I’d often have split seconds of deliriousness while catching microsleeps during every wink while I was sleep deprived on buses during my college commutes; my second long nightmares and fever dreams would bleed into my reality on waking, just for a second. Images of beauty and twisted reality would flash in my head for a second before I came back to the real world.
That’s what Pid feels like and, after 343 deaths during my eight hour playthrough, that juxtaposition between a nightmarish experience and childlike wonder also serves as an ideal metaphor for what your time with the game might be like.
Pid starts with Kurt, the main character, falling asleep on the bus after school. It’s not too long before you obtain a small mote of moonlight that sticks to your hand and, upon being thrown forwards or downwards, sticks to objects and emits a column of glimmering anti-gravity. And so begins the gradually expanding puzzle mechanics of developer Might and Delight’s Pid.
The worry I have with any puzzle game is that, as interesting or lovingly crafted as it may be, it will eventually become so difficult that it’ll seem like there’s no hope of finishing it without inhuman reflexes or a strategy guide. One of Pid’s strengths is that every puzzle, except for one obscure riddle halfway through the game, feels manageable. Even as new rules are introduced, such as platforms that beams don’t stick to or timed switches, it still feels like there’s enough wiggle room to figure out your own solution. This is largely in part because all of the puzzles in Pid are related to navigation in environments that, as confined as they may be in some cases, feel open enough for you to experiment with beams so that sometimes it might even feel like you’re cheating.
Developer Might and Delight is made up of many of the team members from developer GRIN, creators of such games as Bionic Commando: Rearmed. While the latter focused on tight mechanics more than its paper thin story, the narrative of Pid is crafted just as well as the controls and puzzles that you’d expect from the makers of Rearmed.
After donning his space helmet and backpack and ending up on the wrong planet, Kurt, the main character is told by an elder at the bus station not to worry – the bus will be there any minute. “That’s a lie,” says the ghostly child waiting at the bus stop (who’s also played by the second player during co-operative play), “he was just a kid when he began waiting.” And so begins your quest to discover what went wrong with the transit system which, as you’d expect, goes much deeper than just how horrible commuting normally is.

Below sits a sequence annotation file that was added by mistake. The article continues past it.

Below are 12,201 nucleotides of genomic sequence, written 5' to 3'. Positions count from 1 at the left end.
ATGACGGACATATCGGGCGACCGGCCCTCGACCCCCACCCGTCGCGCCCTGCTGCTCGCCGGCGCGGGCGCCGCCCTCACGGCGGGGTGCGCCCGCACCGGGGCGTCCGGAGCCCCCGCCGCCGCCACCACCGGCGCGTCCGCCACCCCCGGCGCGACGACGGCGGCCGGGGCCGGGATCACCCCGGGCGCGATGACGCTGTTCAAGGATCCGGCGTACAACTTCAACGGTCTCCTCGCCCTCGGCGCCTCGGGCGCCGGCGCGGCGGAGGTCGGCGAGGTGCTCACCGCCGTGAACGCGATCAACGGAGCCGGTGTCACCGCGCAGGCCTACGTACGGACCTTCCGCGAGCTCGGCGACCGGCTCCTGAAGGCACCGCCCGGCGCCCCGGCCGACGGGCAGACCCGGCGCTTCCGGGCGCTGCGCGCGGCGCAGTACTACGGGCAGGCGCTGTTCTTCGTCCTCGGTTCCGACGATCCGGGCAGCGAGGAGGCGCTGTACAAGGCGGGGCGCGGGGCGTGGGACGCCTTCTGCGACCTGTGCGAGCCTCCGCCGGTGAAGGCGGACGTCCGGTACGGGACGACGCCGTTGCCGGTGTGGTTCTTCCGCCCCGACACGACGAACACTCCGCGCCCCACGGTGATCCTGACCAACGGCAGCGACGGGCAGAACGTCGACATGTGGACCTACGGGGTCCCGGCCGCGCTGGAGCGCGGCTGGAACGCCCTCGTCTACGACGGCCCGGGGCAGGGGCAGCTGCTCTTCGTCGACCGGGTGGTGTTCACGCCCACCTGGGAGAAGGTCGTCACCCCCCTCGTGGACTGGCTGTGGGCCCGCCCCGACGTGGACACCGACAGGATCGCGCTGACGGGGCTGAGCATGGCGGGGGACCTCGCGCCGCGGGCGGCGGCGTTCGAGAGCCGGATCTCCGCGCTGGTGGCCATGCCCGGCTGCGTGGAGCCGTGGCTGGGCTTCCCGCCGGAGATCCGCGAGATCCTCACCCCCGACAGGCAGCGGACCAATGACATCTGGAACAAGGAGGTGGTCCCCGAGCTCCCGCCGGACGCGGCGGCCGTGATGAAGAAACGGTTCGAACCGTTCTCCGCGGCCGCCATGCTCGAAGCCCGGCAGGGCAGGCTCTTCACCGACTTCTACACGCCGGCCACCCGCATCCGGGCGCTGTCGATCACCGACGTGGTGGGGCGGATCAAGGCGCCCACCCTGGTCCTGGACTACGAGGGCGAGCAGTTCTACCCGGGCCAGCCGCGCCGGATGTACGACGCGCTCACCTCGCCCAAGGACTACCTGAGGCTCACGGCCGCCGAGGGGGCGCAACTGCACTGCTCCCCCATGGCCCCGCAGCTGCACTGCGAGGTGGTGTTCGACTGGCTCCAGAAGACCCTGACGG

The beautifully crafted environment has a sort of kid’s toybox feel to it, with enemies and characters having a blocky clockwork aesthetic that fits well with the progressively dark and foreboding world. As the plot unfolds, much of the design of the world, the dialogue from the characters, and the moody instrumental music stays in tune with the often dark nature of what’s happened with the world. Breathtakingly vibrant areas in villages and moonlit caves capture the breaks in immediate danger, while pitch dark caverns have a pervasive uneasiness about them.
I said that the game isn’t so difficult that players will be held back from finishing it, but that’s mainly in terms of the complexity of the puzzles. The game is beatable, sure, but it keeps your list of tools and abilities to a minimum because you’ll need to focus your mind on having good reflexes for some of the late game areas. Part of that judgement feels like it’s because of how I would usually opt for what seemed like the most expedient way to navigate through the hazard-laden areas in the back quarter of the game. Despite the increase in difficulty towards the end, I still managed to finish the game in a cumulative total of eight hours with a brief break to shake off some frustration. Although I took that break, it wasn’t because I felt the game was being unfair. It’s worth noting that I played on the PC version using a PS3 Dualshock controller via the free MotionJoy program, and that the game has native controller support for PC Xbox 360 controllers.
There’s a co-operative mode in the game, very loosely tied into the story, that helps alleviate some of the difficulty. Although each player can only have two motes of light beams active, as is the same with single player, combining these beams can lead to some solutions to problems that wouldn’t have existed in single player. Combined with frequent spots throughout the level to bring your compatriot back to life, it’s a good way to get help in some of the more challenging portions of the game. Unfortunately, this co-operative mode is local play only, with no online support.
As the credits rolled at the end of the game and my sweaty hands set down the controller after a particularly gruelling endgame sequence, my triumph over the game’s difficulty was equalled by the sense of closure with the narrative. The entirety of Pid felt like a dark and beautiful dream, like some hybrid of a Pixar and American McGee story, with the simple and laser precise controls necessary to navigate it. With controls that meet the demands of the gameplay, Pid makes room for the effect of the music, writing, and visual design that are all in service of making the player feel a sense of wonder as they’re being challenged. There have been a lot of outstanding downloadable games this year, and Pid deserves to be among them.
Note: The PC version of the game was played for review and was provided by the publisher. The game is also available for download on Xbox 360 and Playstation 3.
Disclosure: Pid was represented by Reverb Communications PR manager, Gregory Hutto, who was a former staff member at Vagary.TV and worked with the author up until his departure from Vagary.